Biosecurity Is a Priority, and It Starts With You

May 17, 2024

What dangerous pathogens are we carrying with us every day? What pathogens are we accidentally taking home to our families or carrying with us between facilities? These are questions that we must consider daily if we are serious about keeping our families and facilities safe. Infectious diseases are easily one of the biggest threats to the animal agriculture industry, and our complacency towards biosecurity is opening us up to disaster. Biosecurity boils down to our capacity to limit the movement of biologically important diseases on, off, and within our premises. Each of us in the animal agriculture industry plays a pivotal role in this endeavor, no matter how small or large our operations or impacts are. Regardless of our efforts, the biosecurity systems we put in place are only as strong as the individuals willing to implement them. So, what can we all do to uphold our end of the bargain?

Consider a few suggestions:

1. What did I just step in?

The amount of organic material we step in daily would be an overwhelming endeavor to try and quantify. Whether we cross through the maternity pen after a calving, check bunks for feed calls, or walk through the pasture to check calves, we step in some nasty stuff. So, start by making your boot hygiene a priority! This crucial step is simple and can be implemented with very little investment. As a facility, always have access to water and a boot brush. If all facilities do not have these things available, make sure those items are something you have on hand individually. The first step in any biosecurity protocol is removing organic material, starting with soap and water. Manure, dirt, and other biological materials are the main vectors for most transmissible diseases, and disinfectants will not work unless most of the biological material is removed. So, keep your boots clean!

2. Cleanliness is our priority.

Our jobs require us to work hard, get dirty, and get things done, no matter how gross. However, staying dirty is not a rite of passage, nor should it become a fashion statement. The manure-stained coveralls, those pants that participated in last night's calving, and that sweatshirt you never wash all carry an incredible number of pathogens. Many of those pathogens are using us as a vehicle for transmission. This means that having something like clean coveralls you can slip into while starting work each day or when visiting a new operation is critical. Coveralls save your clothes, keep you honest about cleanliness, and are easy to clean. It is okay to get dirty as long as you clean up after.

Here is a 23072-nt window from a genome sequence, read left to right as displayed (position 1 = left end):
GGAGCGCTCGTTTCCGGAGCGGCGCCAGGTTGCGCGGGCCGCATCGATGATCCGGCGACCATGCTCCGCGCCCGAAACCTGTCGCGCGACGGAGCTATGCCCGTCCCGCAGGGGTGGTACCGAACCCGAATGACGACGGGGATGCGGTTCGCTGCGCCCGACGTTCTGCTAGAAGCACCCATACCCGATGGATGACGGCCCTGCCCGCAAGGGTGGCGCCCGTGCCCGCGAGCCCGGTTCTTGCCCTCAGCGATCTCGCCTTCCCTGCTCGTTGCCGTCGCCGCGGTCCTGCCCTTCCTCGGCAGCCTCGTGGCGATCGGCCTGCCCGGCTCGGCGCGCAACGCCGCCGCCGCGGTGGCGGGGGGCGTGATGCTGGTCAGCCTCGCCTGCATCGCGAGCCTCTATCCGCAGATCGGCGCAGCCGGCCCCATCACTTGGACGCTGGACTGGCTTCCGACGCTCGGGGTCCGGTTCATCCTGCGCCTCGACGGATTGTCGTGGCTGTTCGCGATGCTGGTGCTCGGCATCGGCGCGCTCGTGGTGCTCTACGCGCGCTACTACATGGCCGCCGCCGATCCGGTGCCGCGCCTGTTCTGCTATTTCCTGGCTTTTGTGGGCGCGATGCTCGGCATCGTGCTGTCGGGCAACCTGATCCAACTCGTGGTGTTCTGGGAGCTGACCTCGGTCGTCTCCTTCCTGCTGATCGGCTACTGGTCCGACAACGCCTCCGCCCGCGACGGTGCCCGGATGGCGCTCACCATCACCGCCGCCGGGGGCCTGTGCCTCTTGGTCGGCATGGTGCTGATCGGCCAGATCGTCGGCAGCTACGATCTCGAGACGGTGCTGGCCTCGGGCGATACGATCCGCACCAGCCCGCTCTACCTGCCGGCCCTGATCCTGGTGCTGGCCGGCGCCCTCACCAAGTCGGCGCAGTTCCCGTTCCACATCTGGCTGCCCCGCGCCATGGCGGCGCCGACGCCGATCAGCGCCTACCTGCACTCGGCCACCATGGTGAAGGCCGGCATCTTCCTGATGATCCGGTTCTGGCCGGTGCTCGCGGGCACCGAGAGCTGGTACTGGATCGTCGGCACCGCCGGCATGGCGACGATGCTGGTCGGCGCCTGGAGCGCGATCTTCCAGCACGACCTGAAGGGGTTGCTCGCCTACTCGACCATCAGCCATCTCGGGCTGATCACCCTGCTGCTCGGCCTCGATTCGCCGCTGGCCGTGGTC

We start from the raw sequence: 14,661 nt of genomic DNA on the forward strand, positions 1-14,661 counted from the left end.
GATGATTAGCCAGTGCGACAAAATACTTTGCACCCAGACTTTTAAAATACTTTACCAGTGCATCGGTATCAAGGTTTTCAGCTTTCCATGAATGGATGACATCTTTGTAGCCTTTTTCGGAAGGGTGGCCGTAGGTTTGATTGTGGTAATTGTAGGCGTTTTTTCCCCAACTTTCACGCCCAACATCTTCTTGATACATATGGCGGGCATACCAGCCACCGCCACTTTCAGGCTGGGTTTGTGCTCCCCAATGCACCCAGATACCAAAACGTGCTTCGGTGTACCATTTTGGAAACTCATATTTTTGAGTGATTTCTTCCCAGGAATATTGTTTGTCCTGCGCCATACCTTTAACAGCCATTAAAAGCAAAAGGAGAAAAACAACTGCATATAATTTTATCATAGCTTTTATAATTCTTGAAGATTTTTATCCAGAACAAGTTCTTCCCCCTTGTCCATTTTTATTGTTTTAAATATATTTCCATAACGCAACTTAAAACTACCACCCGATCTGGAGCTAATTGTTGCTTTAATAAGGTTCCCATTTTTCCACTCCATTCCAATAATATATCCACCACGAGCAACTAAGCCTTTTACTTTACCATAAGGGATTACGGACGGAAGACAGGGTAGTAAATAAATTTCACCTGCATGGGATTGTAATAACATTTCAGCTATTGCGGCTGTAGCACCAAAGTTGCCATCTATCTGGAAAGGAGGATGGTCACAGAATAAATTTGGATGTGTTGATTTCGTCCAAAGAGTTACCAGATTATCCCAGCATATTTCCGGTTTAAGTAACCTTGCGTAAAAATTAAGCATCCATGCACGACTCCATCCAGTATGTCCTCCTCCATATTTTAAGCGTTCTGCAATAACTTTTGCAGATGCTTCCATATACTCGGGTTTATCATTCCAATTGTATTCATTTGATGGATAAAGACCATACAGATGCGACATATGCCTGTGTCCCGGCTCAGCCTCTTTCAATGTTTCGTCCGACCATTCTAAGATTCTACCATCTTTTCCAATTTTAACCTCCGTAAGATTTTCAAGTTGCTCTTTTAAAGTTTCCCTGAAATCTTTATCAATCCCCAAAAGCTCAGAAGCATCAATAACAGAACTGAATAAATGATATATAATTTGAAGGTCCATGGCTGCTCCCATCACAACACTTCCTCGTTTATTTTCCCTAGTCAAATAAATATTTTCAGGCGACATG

3. Soap is not a disinfectant.

Soap is the best cleaning agent and is a priority when removing biological material from our hands, boots, and clothing. However, it is not effective in killing biological vectors such as bacteria and viruses. So, what do we do? Look for products with broad-spectrum disinfectant properties, such as quaternary ammonia compounds, oxidizing agents, acids, phenols, and aldehydes when considering surface disinfectants for items like boots or vehicles. When considering products for skin and clothing, find disinfectants that are safe on skin, work well with clothing, and work best in the face of biological contaminants. Follow proper contact time or soaking requirements to ensure complete disinfection. Remember, not all disinfectants cover all pathogens, and it is critical to understand how these products disinfect. Contact your local Neogen representative for more information regarding proper disinfectant agents or for help deciding which compound will work best for your situation. 

4. Walk through it, not over it.

Boot baths are a simple starting point for any animal production facility's biosecurity protocol. Having a boot bath available for all personnel coming on or off the premises is not as challenging as one may think. Boot baths can be as simple as a short plastic container large enough to step in with a boot brush available. This bath could sit outside the milking parlor on a dairy, before you check into the office on a feedlot, or at the entrance near the front of the barn for cow calf operations. The important thing is that it is monitored daily, replaced when dirty, and everyone coming on and off the property walks through it. The same disinfectants we discussed earlier are the same products used for a good boot bath. If a facility does not have a boot bath available, be proactive and find a solution you can implement on your own. Even if this is as simple as a solution mixed into a spray bottle, make sure you are willing to do your part in biosecurity. 

The pathogens we carry with us on and off our facilities have the capacity to wreak havoc with our families and the industry we love. Salmonella, Cryptosporidium, and E. coli have more than once killed loved ones after a family member unknowingly came home from work contaminated. Foot and mouth disease, avian influenza, and other diseases have destroyed economies and livelihoods on more than one occasion as well. Furthermore, there will surely be new diseases that present themselves in the ever-changing world we live in. Biosecurity is a priority, and it starts with you. If you have any questions regarding biosecurity products and protocols, reach out to your Neogen representatives for more information.


Category: Animal Safety, Beef, Dairy, Equine, Sheep & Goat, Swine, Sanitation & Hygiene